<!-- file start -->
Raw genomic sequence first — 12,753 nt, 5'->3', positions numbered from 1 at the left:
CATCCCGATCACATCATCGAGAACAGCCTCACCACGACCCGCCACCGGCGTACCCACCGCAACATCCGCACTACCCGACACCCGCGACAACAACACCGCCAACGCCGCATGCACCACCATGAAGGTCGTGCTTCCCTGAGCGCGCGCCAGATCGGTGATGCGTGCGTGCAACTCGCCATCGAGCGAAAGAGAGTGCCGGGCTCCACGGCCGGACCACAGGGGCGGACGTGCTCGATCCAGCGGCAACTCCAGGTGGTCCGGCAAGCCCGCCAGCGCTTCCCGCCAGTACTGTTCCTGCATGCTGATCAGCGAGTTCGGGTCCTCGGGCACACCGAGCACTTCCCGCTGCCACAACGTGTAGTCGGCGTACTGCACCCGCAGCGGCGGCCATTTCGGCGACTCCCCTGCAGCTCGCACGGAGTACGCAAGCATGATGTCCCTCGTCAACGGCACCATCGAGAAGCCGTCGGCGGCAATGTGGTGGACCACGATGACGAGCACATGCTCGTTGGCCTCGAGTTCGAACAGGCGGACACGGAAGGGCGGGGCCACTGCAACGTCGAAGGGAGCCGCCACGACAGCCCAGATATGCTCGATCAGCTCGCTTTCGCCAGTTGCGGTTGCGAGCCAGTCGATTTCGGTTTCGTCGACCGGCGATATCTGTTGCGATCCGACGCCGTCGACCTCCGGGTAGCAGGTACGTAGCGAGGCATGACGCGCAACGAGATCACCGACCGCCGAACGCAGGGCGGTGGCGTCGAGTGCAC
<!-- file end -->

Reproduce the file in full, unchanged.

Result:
Raw genomic sequence first — 12,753 nt, 5'->3', positions numbered from 1 at the left:
CATCCCGATCACATCATCGAGAACAGCCTCACCACGACCCGCCACCGGCGTACCCACCGCAACATCCGCACTACCCGACACCCGCGACAACAACACCGCCAACGCCGCATGCACCACCATGAAGGTCGTGCTTCCCTGAGCGCGCGCCAGATCGGTGATGCGTGCGTGCAACTCGCCATCGAGCGAAAGAGAGTGCCGGGCTCCACGGCCGGACCACAGGGGCGGACGTGCTCGATCCAGCGGCAACTCCAGGTGGTCCGGCAAGCCCGCCAGCGCTTCCCGCCAGTACTGTTCCTGCATGCTGATCAGCGAGTTCGGGTCCTCGGGCACACCGAGCACTTCCCGCTGCCACAACGTGTAGTCGGCGTACTGCACCCGCAGCGGCGGCCATTTCGGCGACTCCCCTGCAGCTCGCACGGAGTACGCAAGCATGATGTCCCTCGTCAACGGCACCATCGAGAAGCCGTCGGCGGCAATGTGGTGGACCACGATGACGAGCACATGCTCGTTGGCCTCGAGTTCGAACAGGCGGACACGGAAGGGCGGGGCCACTGCAACGTCGAAGGGAGCCGCCACGACAGCCCAGATATGCTCGATCAGCTCGCTTTCGCCAGTTGCGGTTGCGAGCCAGTCGATTTCGGTTTCGTCGACCGGCGATATCTGTTGCGATCCGACGCCGTCGACCTCCGGGTAGCAGGTACGTAGCGAGGCATGACGCGCAACGAGATCACCGACCGCCGAACGCAGGGCGGTGGCGTCGAGTGCAC